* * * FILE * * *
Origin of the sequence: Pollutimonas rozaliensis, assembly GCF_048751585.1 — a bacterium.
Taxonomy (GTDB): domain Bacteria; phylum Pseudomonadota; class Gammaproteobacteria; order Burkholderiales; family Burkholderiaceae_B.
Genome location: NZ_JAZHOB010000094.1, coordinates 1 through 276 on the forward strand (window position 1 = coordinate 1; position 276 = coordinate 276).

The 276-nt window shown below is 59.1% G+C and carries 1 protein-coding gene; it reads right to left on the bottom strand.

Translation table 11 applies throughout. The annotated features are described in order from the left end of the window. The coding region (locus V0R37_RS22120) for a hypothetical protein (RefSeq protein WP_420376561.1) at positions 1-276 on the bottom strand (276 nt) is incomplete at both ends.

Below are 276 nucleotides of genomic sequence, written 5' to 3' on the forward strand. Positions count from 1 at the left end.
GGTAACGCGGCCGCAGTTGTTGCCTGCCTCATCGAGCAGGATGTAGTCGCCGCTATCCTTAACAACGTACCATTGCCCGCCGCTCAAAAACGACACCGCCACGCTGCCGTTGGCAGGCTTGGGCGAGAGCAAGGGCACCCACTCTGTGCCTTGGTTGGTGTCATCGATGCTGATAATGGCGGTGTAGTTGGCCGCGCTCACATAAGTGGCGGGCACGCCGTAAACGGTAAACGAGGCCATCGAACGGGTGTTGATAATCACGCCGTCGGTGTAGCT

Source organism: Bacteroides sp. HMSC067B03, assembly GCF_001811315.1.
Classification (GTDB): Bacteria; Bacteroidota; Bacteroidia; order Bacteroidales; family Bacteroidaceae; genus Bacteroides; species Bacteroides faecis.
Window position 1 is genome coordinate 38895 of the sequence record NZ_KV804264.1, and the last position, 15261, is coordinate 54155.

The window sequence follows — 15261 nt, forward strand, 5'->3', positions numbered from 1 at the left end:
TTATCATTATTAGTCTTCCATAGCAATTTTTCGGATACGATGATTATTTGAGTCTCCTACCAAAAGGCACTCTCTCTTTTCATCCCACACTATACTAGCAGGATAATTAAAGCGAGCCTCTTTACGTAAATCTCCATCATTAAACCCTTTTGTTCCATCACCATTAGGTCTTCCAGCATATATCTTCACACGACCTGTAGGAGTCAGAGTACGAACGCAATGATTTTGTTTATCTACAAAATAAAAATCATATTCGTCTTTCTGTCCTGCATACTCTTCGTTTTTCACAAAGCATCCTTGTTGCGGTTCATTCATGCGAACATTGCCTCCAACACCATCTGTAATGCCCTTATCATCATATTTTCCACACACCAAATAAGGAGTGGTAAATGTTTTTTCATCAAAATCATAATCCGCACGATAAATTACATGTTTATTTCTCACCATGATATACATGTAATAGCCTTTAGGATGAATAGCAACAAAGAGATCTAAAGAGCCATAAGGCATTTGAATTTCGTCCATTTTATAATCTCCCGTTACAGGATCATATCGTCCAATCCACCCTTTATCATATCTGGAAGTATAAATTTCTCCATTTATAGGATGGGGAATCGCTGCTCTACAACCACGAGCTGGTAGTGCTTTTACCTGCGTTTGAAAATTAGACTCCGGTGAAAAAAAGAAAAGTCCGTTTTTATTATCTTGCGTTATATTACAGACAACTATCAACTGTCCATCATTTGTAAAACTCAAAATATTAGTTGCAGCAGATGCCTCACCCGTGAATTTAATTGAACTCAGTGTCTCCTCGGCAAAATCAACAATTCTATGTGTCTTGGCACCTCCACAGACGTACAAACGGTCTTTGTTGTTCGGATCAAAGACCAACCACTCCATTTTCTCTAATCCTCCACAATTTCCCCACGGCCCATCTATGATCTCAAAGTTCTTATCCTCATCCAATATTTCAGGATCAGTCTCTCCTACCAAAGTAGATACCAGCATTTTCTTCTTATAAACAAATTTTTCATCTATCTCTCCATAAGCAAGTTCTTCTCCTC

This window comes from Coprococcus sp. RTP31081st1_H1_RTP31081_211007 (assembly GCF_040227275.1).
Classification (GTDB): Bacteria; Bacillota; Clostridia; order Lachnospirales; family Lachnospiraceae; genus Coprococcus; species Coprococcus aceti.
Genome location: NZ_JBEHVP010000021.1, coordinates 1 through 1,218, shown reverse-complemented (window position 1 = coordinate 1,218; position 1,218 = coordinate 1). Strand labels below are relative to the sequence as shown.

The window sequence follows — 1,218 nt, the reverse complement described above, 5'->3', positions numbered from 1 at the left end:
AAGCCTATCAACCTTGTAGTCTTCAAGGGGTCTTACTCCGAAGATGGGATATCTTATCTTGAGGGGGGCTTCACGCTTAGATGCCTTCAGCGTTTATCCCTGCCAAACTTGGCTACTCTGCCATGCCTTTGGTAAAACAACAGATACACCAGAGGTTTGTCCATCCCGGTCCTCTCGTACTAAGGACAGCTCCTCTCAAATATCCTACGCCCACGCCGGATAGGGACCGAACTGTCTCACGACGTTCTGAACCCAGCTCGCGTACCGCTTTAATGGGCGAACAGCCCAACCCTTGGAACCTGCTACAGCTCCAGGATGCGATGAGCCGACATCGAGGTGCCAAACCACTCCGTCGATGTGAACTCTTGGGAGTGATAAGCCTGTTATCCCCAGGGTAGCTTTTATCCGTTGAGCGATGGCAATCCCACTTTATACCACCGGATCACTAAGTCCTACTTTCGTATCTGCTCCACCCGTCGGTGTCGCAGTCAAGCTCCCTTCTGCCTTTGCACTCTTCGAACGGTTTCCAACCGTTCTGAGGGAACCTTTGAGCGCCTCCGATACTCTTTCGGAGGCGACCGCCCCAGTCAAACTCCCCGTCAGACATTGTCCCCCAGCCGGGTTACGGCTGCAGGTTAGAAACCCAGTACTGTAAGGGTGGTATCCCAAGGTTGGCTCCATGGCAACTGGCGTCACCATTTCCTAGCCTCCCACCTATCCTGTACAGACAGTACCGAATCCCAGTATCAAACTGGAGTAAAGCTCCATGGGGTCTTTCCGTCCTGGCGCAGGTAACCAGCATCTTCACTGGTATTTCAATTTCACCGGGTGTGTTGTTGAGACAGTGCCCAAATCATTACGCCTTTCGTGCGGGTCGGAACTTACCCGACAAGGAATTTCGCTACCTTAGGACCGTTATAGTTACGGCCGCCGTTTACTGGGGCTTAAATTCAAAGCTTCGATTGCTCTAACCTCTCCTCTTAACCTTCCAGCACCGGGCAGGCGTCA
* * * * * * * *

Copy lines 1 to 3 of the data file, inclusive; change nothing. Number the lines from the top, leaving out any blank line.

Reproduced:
Origin of the sequence: Pollutimonas rozaliensis, assembly GCF_048751585.1 — a bacterium.
Taxonomy (GTDB): domain Bacteria; phylum Pseudomonadota; class Gammaproteobacteria; order Burkholderiales; family Burkholderiaceae_B.
Genome location: NZ_JAZHOB010000094.1, coordinates 1 through 276 on the forward strand (window position 1 = coordinate 1; position 276 = coordinate 276).